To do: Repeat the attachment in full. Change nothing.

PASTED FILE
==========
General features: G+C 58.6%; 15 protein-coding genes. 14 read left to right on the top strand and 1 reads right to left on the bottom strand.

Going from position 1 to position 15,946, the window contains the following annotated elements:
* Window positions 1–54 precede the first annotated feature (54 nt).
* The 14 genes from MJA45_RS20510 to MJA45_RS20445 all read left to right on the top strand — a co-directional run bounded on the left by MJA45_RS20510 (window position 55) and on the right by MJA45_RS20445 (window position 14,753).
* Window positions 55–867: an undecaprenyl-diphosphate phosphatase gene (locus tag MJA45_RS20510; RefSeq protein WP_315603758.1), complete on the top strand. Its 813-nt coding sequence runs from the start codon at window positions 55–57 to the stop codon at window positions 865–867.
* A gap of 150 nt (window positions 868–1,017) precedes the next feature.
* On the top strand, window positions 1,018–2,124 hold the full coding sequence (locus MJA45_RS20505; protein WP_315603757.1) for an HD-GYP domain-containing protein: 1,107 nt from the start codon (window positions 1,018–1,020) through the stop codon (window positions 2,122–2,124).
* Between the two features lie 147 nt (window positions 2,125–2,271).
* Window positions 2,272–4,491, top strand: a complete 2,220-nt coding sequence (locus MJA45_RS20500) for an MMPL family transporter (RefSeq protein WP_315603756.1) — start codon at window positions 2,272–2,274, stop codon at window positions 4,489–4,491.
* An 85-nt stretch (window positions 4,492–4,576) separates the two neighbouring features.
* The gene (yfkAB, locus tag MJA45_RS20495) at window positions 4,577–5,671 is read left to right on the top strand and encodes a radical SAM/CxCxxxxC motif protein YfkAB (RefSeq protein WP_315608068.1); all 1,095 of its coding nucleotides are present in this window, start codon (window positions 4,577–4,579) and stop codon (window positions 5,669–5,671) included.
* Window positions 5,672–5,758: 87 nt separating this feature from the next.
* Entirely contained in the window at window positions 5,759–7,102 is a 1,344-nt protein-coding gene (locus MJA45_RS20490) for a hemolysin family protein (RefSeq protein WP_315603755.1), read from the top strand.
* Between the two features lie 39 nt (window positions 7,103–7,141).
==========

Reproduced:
General features: G+C 58.6%; 15 protein-coding genes. 14 read left to right on the top strand and 1 reads right to left on the bottom strand.

Going from position 1 to position 15,946, the window contains the following annotated elements:
* Window positions 1–54 precede the first annotated feature (54 nt).
* The 14 genes from MJA45_RS20510 to MJA45_RS20445 all read left to right on the top strand — a co-directional run bounded on the left by MJA45_RS20510 (window position 55) and on the right by MJA45_RS20445 (window position 14,753).
* Window positions 55–867: an undecaprenyl-diphosphate phosphatase gene (locus tag MJA45_RS20510; RefSeq protein WP_315603758.1), complete on the top strand. Its 813-nt coding sequence runs from the start codon at window positions 55–57 to the stop codon at window positions 865–867.
* A gap of 150 nt (window positions 868–1,017) precedes the next feature.
* On the top strand, window positions 1,018–2,124 hold the full coding sequence (locus MJA45_RS20505; protein WP_315603757.1) for an HD-GYP domain-containing protein: 1,107 nt from the start codon (window positions 1,018–1,020) through the stop codon (window positions 2,122–2,124).
* Between the two features lie 147 nt (window positions 2,125–2,271).
* Window positions 2,272–4,491, top strand: a complete 2,220-nt coding sequence (locus MJA45_RS20500) for an MMPL family transporter (RefSeq protein WP_315603756.1) — start codon at window positions 2,272–2,274, stop codon at window positions 4,489–4,491.
* An 85-nt stretch (window positions 4,492–4,576) separates the two neighbouring features.
* The gene (yfkAB, locus tag MJA45_RS20495) at window positions 4,577–5,671 is read left to right on the top strand and encodes a radical SAM/CxCxxxxC motif protein YfkAB (RefSeq protein WP_315608068.1); all 1,095 of its coding nucleotides are present in this window, start codon (window positions 4,577–4,579) and stop codon (window positions 5,669–5,671) included.
* Window positions 5,672–5,758: 87 nt separating this feature from the next.
* Entirely contained in the window at window positions 5,759–7,102 is a 1,344-nt protein-coding gene (locus MJA45_RS20490) for a hemolysin family protein (RefSeq protein WP_315603755.1), read from the top strand.
* Between the two features lie 39 nt (window positions 7,103–7,141).